It is just one bundle.
So, if this is the case, then you will need to assess the principal/agent relationship for the rental service as a whole.
- Can entity control the rent or an apartment before it is transferred to the customer?
What about our indicators?
Well yes, a real estate company is clearly a principal here, because it is the owner of the apartments and takes care about them.
Thus in this case, utility bill will be just cost of sales and the rental income will be recognized gross, including the electricity charges.
The situation can be different and you always need to assess what’s the distinct good or service and apply the indicators to that distinct good or a service.
Any comments or questions? Please let me know below. Thank you!
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Hi, This is Hardik
I work in Utility Industry and would able to help to switch on regular basis if tenets and owner are interested to pay less bills and to switch every year. I do remind them and find cheapest suppliers for them on their usage on yearly basis.
I worked with Garments industries which recognize the revenue only Cutting and Making charge but I am confused what will be the revenue of garments industry. The activity of our garments is only making charge, the fabric and other direct materials are sourced by the buyer or customer which is control by them so COGS major item is provided by buyer nominated supplier and the fund of this portion is out of control.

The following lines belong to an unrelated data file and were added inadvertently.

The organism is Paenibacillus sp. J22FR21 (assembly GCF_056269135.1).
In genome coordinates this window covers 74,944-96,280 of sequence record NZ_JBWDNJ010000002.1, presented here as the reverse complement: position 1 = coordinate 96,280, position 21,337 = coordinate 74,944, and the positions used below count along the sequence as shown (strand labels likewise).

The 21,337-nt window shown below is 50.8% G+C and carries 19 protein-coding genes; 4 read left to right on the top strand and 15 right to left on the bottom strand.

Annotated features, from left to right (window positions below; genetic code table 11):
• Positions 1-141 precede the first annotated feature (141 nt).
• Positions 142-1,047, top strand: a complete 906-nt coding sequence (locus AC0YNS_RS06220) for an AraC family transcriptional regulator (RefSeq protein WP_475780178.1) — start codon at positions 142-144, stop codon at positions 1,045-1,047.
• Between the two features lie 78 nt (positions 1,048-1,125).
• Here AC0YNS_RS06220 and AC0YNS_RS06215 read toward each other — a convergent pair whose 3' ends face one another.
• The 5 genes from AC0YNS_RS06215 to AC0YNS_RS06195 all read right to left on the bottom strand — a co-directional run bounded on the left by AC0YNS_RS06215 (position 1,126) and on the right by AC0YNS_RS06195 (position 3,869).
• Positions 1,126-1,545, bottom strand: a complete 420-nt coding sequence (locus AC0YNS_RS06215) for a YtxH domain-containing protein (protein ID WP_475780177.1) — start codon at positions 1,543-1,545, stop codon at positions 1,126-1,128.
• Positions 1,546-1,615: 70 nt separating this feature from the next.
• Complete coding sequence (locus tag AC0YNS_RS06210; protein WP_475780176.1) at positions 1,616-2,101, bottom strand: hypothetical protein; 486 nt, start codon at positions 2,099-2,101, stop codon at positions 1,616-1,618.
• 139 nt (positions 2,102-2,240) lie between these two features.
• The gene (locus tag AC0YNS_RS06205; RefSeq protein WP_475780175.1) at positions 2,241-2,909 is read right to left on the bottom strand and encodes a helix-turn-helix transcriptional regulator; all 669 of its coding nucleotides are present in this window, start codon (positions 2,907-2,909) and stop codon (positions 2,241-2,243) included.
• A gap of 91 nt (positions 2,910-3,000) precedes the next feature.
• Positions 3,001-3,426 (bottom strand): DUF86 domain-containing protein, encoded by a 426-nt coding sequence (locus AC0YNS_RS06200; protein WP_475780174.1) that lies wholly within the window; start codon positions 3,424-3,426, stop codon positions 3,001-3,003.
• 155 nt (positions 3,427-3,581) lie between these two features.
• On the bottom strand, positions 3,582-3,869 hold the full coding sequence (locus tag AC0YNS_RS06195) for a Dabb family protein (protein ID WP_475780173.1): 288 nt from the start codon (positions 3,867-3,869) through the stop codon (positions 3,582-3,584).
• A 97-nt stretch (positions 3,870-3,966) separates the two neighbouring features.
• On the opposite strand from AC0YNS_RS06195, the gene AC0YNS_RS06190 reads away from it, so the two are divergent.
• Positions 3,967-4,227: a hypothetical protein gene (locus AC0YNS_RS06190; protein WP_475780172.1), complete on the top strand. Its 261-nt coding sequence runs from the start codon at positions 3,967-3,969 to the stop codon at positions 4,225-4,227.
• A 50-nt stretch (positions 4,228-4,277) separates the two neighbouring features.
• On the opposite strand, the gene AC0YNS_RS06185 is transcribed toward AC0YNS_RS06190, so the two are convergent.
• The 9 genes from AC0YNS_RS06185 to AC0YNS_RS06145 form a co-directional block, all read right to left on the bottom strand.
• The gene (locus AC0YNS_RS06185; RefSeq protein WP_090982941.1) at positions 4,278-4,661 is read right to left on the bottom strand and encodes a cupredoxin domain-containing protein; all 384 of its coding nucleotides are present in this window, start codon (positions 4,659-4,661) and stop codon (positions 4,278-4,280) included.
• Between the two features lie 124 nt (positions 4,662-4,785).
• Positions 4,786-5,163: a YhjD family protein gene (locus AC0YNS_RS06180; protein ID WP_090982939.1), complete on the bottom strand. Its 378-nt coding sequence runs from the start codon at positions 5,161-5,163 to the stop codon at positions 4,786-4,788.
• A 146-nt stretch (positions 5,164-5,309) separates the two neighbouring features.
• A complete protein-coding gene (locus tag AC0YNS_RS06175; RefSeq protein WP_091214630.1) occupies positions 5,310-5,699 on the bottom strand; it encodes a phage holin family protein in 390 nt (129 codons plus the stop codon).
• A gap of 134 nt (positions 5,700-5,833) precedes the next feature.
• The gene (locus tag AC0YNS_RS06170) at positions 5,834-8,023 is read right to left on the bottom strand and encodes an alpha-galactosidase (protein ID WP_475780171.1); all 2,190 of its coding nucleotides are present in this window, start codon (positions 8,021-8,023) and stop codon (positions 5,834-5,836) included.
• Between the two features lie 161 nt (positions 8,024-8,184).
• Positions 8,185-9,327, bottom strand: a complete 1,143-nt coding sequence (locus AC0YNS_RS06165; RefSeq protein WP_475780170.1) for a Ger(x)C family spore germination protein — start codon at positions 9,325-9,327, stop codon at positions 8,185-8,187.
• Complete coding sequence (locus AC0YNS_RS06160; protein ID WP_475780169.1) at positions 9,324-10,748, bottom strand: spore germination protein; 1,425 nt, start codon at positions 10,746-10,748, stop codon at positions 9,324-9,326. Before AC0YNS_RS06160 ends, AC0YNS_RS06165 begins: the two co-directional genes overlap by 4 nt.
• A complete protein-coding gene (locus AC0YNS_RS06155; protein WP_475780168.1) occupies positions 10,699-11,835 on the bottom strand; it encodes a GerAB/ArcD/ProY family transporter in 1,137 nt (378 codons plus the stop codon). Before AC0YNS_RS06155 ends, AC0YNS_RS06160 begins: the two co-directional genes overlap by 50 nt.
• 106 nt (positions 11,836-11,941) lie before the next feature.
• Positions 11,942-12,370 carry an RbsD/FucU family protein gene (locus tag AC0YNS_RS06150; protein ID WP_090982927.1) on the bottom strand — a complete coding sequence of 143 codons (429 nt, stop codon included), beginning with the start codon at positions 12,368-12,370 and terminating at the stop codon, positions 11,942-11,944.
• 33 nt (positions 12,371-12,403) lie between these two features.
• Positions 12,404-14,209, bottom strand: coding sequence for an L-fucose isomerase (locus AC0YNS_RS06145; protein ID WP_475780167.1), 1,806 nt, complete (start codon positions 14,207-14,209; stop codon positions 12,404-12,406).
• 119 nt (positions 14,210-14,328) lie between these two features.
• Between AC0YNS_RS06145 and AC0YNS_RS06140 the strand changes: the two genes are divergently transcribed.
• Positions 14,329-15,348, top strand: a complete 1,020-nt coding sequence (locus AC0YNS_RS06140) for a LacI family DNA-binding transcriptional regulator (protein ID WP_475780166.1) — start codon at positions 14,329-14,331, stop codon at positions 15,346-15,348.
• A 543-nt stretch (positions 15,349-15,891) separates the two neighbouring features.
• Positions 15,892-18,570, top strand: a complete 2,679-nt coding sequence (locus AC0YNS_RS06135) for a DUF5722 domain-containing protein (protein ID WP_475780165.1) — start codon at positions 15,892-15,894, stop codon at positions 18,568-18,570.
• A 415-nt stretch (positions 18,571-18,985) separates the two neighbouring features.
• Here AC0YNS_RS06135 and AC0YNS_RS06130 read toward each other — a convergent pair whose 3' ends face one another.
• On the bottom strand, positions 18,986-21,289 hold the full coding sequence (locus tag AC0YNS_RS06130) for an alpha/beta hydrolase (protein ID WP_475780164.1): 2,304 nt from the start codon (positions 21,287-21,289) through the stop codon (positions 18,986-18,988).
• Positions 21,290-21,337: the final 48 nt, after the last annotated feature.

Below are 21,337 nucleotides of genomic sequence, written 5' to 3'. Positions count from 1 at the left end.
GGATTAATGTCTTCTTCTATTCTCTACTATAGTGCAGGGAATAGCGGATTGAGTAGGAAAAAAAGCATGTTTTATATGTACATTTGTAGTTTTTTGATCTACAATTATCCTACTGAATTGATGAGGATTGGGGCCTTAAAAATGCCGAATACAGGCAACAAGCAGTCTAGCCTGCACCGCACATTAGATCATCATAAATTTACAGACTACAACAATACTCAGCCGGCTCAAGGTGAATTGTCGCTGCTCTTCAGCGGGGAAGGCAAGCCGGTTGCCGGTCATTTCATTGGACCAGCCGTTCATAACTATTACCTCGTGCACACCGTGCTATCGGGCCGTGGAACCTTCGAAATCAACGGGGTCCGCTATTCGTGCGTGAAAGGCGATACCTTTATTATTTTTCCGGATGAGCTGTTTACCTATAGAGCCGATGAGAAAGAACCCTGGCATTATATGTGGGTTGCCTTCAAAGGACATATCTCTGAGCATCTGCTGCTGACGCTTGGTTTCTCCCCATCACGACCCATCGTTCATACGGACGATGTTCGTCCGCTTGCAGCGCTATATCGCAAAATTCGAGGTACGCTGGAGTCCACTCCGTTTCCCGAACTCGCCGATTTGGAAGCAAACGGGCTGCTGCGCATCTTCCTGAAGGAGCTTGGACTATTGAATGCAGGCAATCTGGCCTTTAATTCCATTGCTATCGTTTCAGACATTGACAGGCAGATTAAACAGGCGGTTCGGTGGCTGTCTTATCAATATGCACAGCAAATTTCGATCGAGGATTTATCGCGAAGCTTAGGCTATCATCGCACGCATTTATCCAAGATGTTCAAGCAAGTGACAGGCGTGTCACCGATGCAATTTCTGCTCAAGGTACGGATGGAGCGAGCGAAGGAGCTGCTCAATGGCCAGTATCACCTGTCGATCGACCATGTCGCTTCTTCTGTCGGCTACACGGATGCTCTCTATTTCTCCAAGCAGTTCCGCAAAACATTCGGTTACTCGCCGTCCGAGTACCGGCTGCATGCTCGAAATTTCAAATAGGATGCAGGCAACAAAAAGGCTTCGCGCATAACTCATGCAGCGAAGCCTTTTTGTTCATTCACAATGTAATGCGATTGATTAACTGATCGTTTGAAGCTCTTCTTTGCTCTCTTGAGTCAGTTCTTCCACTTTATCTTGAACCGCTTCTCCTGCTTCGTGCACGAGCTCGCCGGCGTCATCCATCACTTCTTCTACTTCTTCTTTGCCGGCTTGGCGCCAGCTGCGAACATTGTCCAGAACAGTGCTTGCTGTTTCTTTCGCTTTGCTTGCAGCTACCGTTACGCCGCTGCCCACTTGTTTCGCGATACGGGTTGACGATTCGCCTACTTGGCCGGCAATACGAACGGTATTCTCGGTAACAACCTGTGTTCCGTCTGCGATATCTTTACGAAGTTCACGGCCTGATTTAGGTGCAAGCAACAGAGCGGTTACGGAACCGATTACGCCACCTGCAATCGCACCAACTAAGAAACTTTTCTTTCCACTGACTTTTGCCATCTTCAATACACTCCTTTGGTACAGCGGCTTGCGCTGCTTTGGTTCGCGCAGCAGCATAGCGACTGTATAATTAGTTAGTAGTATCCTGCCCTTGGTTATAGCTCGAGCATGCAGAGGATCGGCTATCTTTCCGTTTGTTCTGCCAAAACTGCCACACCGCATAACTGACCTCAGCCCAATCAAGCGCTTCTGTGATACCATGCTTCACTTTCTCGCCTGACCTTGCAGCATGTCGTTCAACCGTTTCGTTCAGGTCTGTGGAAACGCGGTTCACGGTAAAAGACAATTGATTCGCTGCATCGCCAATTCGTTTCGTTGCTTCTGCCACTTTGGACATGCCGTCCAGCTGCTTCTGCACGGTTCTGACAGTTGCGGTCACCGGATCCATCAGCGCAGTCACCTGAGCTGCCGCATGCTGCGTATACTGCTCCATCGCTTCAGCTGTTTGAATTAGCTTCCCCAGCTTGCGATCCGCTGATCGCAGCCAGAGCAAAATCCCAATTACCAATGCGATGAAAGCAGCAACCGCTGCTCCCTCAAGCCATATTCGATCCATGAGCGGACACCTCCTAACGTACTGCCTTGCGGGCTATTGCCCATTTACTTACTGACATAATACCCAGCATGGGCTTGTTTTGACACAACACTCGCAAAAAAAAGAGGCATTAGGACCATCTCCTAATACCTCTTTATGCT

I had a question, take example of a real estate company which is in the business of renting commercial spaces, agreement entered into between the company and the tenants provides that, along with premisies service provider has to provide all neccessary amenities like water, power, DG back up etc with a condition that they will be charged separately…in respect of power , the agreement is that , whatever the power suppler charges per, per unit consumed same rate has to be charged to tenant’s, here the company procures power from different companies, say X, Y, Z.. X charges 8/- per unit, Y& Z charges 5/- per unit, from the company, but the company charges 8/- for all tenant’s and to avoid conflicts with tenant’s , from Y & Z the company is receiving invoice for 8 /- per unit, and later on from Y the company is getting credit note for 3/- and in case of Z, the company is charging some admin charges like that for 3/-,….in respect of credit note the company is reducing the cost of utilities and admin charges were shown separately as income, is tge accounting treatment correct……
Does the argument about the hotel room and the breakfast that are not distinct services also work with the 5 step model of IFRS 15?
Let’s say for example that a company sells a service package containing proprietary software and updates of this software for 5 years. You can’t get those updates separatly since those are only sold if you buy the proprietary software (just like the breakfast)
Shouldn’t you still recognize 2 different performance obligations and recognize immediatly the revenue linked to the sale of the software and recognize over time the revenue linked with the updates?
Hi Marc, as soon as you assess that the goods or services are NOT distinct, then you have one performance obligation only.